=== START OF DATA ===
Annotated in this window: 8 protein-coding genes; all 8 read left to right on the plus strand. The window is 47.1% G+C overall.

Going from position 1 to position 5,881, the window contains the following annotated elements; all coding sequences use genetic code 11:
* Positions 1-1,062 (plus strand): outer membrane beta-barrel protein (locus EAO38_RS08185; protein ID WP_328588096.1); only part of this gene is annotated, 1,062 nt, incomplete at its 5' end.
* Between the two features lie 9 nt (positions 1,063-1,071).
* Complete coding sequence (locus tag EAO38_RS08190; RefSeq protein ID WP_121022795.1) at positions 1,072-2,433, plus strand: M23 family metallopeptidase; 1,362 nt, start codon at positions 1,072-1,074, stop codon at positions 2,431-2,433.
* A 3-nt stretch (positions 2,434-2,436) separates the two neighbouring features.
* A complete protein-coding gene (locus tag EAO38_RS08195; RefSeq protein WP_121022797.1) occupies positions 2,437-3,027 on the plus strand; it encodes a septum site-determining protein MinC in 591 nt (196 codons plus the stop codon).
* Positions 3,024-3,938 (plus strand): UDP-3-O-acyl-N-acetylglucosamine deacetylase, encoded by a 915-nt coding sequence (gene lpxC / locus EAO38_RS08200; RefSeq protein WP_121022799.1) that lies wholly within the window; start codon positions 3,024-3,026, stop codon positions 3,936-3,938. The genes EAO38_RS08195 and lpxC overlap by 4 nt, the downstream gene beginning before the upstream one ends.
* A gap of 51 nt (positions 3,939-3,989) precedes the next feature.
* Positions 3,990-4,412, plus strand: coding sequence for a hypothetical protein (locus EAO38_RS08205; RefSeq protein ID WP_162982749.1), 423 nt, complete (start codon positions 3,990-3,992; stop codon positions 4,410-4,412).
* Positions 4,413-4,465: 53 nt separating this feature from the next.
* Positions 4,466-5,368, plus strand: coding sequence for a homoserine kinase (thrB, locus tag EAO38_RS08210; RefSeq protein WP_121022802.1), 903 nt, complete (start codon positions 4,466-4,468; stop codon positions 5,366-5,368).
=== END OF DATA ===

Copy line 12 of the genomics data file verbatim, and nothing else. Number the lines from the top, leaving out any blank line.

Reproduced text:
* Positions 4,466-5,368, plus strand: coding sequence for a homoserine kinase (thrB, locus tag EAO38_RS08210; RefSeq protein WP_121022802.1), 903 nt, complete (start codon positions 4,466-4,468; stop codon positions 5,366-5,368).